A K-Mart brand MW-200 solid state transistorized cassette tape recorder. Though probably not intended primarily for home audio use, this deck has excellent playback quality and a surprisingly large mono speaker. It weighs more than the laptop I’m typing this on right now, and has an idiosyncratic old-school toggle control system. It feels like a cheap, wonderful old machine, which is exactly what it is.
Brooklyn’s Tristan O’Donnell creates his own brand of mostly instrumental, guitar-centric music under the name of Guilty Ghosts. GG’s first release came out on WORDS+DREAMS two years ago, so the release of Veils is a homecoming of sorts, not to mention his first full-length release.
With Veils, Guilty Ghosts showcases an inspired take on ambient guitar that doesn’t shy away from big “post-rock” inspired moments, but doesn’t ham them up or treat them as a default catharsis, either. The guitars (along with their grittier take on Explosions in the Sky style tones), penetrating beats, sparingly used vocals, and other samples are all placed on even footing and carefully dialed in to serve the song as a whole. It’s meticulous, dramatic music that’s as much about the tense, quiet stretches of Vini Reilly-esque arpeggios as it is about the bombastic Mogwai-minus-one-or-two-big-muff-pedals swells. It isn’t every artist who can sample thunder, without coming across as overblown. O’Donnell makes it seem natural, even necessary. License this stuff for the opening credits of the next film you direct and you won’t be sorry.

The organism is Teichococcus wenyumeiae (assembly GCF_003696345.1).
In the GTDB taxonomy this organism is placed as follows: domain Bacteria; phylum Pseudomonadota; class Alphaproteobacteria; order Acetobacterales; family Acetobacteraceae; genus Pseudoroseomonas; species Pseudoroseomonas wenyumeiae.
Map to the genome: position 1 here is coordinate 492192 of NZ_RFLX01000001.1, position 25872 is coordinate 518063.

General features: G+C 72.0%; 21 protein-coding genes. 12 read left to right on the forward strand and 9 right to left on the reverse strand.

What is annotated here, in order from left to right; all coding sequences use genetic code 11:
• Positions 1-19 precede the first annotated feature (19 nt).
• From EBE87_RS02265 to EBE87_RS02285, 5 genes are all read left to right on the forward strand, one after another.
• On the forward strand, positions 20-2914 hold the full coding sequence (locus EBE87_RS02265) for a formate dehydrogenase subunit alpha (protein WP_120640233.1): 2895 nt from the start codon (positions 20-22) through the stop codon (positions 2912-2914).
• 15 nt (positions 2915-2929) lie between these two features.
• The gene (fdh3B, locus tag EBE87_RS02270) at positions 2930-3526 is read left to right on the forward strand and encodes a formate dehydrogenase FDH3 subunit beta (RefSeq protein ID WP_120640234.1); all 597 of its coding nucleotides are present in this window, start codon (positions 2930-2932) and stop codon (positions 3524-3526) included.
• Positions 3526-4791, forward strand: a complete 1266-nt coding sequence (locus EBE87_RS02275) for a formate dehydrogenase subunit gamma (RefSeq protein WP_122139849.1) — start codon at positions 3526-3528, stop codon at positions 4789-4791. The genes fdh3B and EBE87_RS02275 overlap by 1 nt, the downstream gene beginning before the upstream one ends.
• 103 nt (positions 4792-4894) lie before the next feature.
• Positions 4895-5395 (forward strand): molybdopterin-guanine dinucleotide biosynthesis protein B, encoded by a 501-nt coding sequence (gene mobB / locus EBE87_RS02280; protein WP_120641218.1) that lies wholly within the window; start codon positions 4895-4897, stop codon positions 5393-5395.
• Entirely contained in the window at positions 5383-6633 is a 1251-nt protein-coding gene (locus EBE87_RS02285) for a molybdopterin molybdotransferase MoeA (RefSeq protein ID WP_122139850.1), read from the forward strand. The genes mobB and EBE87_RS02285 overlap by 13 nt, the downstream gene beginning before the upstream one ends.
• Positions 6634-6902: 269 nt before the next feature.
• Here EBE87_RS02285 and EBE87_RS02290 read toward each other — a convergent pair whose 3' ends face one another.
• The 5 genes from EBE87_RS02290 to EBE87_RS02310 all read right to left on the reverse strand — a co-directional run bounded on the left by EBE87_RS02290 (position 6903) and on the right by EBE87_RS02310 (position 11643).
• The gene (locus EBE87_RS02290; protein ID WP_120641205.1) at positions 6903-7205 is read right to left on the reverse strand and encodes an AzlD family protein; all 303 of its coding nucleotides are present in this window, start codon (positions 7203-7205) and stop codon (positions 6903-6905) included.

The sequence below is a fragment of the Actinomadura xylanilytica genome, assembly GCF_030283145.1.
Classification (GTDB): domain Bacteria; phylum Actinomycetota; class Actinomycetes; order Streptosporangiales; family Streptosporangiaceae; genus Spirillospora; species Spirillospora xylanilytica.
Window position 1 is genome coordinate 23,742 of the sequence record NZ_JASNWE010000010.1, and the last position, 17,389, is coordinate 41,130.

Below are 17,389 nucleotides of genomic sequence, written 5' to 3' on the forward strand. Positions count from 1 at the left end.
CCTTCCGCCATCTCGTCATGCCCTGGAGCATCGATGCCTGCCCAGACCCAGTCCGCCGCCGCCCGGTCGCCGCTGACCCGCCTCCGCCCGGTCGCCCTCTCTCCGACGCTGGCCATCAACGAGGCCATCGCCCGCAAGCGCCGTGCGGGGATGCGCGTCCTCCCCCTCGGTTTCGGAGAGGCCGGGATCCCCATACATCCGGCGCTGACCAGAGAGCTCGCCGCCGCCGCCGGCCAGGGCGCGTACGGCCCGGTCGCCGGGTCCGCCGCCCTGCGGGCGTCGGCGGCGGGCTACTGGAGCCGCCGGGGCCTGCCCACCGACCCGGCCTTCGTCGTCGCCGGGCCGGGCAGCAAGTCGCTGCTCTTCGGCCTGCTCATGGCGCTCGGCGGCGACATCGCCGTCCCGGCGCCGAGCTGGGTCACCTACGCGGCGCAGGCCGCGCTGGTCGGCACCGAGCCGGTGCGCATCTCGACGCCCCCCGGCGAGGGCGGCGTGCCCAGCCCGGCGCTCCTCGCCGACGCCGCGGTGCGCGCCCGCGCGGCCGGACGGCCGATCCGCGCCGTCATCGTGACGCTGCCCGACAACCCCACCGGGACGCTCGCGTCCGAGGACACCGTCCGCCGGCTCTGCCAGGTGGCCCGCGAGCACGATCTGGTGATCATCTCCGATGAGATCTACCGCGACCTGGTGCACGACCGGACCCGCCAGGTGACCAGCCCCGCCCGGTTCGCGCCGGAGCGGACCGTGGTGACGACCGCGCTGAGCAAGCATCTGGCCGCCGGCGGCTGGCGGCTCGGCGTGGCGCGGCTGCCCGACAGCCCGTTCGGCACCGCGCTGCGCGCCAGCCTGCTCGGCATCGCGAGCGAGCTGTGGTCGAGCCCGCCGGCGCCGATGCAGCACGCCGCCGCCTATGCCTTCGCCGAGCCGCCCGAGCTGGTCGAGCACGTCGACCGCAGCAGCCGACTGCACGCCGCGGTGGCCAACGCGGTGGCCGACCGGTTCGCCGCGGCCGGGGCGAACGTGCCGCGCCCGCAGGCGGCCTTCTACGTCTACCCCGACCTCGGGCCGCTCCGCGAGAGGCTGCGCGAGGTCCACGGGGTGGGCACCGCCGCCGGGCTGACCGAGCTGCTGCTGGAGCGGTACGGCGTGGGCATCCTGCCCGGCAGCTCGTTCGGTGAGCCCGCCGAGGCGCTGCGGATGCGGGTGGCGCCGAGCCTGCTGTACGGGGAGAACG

How it sounds:
Would definitely recommend at least one run on headphones for this one. Otherwise, I’d definitely recommend a decent stereo setup. The tape treats the tracks extremely well, but mono is taking it just a bit too far back into lo-fi to appreciate the album’s finer points.
The full package:
The “deluxe bundle” includes the tape itself, a sticker, and a CD wrapped up nicely in a soft cloth bag. The tape itself is a metallic red, which clashes nicely with its more passive packaging. Everything is extremely nicely printed, sized, and generally looks great. It even smells nice. Can’t explain that one, but it does.
“Everlasting Evening” (Feat. Sea Oleena) embodies Guilty Ghost’s sound on this album, then throws in vocals. Keeps you guessing all 7 minutes.
Opening track “The End of Akira” is notable both for being one of the shorter tracks on the tape and it’s straightforward elegance.